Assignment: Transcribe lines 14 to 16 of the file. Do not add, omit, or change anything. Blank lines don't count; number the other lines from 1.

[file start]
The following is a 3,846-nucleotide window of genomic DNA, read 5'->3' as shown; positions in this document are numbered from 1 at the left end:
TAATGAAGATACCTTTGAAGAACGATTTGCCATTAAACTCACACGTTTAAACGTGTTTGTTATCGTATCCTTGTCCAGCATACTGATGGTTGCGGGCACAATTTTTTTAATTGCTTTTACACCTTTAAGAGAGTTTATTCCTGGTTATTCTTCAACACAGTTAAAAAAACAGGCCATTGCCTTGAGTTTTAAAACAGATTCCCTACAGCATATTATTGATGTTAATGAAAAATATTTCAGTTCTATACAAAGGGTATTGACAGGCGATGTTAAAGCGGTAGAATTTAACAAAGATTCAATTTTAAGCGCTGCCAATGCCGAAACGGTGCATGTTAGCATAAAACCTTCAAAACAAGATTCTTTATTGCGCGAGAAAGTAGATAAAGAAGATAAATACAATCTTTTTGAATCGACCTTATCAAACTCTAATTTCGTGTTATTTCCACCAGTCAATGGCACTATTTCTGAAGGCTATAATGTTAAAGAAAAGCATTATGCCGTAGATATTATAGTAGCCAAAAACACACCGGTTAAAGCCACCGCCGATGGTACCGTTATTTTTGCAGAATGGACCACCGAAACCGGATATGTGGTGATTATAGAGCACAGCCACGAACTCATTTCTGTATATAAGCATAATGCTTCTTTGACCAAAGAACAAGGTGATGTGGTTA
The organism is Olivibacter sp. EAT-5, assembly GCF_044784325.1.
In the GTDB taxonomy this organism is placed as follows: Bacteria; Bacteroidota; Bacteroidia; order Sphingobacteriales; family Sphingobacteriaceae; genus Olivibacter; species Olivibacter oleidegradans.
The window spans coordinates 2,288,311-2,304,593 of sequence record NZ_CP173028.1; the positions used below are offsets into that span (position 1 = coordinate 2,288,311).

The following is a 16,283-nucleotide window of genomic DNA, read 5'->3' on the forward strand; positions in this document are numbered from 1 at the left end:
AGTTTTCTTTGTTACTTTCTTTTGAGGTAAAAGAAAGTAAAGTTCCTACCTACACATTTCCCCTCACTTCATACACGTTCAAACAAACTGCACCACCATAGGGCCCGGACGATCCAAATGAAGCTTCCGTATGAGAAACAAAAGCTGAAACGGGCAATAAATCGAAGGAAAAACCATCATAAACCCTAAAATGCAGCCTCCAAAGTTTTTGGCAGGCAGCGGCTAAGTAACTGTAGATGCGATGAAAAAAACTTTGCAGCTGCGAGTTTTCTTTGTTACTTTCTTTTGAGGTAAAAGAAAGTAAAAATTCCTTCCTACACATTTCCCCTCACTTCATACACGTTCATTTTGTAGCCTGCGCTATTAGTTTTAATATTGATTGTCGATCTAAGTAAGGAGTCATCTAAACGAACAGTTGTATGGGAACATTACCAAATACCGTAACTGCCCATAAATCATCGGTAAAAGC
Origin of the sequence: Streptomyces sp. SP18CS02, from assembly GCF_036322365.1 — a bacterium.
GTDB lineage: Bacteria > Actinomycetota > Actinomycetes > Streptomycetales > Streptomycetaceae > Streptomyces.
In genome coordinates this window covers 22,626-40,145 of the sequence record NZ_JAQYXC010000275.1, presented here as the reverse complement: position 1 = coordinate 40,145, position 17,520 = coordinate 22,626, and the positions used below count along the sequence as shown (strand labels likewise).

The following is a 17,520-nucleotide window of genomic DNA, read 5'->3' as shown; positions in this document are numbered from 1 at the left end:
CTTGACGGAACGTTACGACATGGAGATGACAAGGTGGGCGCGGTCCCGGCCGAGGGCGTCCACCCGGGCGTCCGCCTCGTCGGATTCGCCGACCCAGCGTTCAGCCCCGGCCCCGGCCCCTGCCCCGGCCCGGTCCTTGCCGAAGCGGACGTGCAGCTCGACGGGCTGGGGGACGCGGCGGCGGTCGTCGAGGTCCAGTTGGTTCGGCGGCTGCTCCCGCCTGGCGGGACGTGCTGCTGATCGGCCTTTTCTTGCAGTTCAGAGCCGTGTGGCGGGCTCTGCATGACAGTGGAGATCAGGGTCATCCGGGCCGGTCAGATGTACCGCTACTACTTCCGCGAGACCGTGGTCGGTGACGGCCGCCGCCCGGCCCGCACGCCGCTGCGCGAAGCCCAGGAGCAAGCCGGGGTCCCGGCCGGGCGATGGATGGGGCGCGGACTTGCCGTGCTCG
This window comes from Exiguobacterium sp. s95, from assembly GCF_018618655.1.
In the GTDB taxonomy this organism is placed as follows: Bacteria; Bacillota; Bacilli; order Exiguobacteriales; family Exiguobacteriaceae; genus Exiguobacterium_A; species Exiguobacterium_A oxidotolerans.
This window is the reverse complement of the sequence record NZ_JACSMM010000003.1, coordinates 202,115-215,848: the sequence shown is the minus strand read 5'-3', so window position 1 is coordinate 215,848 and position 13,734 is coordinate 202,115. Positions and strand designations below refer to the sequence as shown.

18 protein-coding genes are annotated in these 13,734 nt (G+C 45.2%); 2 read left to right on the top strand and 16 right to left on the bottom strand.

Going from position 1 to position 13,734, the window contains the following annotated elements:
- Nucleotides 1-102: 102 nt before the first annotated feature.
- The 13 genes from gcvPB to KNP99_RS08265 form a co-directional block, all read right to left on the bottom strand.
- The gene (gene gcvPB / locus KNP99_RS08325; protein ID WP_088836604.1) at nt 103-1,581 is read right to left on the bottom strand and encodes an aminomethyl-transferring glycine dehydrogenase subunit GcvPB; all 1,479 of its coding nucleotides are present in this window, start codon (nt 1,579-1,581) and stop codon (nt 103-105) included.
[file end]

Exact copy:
In the GTDB taxonomy this organism is placed as follows: Bacteria; Bacillota; Bacilli; order Exiguobacteriales; family Exiguobacteriaceae; genus Exiguobacterium_A; species Exiguobacterium_A oxidotolerans.
This window is the reverse complement of the sequence record NZ_JACSMM010000003.1, coordinates 202,115-215,848: the sequence shown is the minus strand read 5'-3', so window position 1 is coordinate 215,848 and position 13,734 is coordinate 202,115. Positions and strand designations below refer to the sequence as shown.

18 protein-coding genes are annotated in these 13,734 nt (G+C 45.2%); 2 read left to right on the top strand and 16 right to left on the bottom strand.